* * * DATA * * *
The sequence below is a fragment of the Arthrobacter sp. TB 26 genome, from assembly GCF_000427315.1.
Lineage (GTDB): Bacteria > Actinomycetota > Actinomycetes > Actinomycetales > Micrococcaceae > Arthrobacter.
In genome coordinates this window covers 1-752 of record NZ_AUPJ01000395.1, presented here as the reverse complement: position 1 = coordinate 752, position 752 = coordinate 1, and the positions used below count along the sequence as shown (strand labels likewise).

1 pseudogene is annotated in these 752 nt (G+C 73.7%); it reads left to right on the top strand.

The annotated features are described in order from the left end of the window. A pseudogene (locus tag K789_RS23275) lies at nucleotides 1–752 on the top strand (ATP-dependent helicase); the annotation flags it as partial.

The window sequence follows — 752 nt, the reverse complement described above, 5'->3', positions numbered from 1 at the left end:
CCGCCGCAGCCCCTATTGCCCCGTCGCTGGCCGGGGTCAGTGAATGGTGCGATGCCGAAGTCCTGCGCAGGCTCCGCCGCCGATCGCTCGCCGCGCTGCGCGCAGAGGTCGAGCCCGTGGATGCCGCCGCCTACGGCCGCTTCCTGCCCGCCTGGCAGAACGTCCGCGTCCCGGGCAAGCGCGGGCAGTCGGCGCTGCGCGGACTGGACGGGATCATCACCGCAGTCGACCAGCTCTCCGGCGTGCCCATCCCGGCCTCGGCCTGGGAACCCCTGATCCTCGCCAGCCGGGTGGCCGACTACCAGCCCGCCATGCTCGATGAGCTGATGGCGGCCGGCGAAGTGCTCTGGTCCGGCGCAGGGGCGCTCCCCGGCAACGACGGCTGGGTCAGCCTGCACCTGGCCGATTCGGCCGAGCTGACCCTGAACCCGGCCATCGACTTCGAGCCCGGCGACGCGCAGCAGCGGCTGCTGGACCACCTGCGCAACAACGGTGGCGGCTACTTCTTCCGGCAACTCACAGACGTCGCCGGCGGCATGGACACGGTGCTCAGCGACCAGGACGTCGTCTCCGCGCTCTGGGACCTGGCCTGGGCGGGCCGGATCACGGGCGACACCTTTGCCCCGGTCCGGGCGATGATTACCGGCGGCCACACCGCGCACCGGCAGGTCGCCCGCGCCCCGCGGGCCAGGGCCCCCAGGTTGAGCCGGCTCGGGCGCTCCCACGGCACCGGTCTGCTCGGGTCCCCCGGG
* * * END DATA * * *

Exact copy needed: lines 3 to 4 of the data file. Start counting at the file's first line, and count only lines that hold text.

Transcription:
In genome coordinates this window covers 1-752 of record NZ_AUPJ01000395.1, presented here as the reverse complement: position 1 = coordinate 752, position 752 = coordinate 1, and the positions used below count along the sequence as shown (strand labels likewise).

1 pseudogene is annotated in these 752 nt (G+C 73.7%); it reads left to right on the top strand.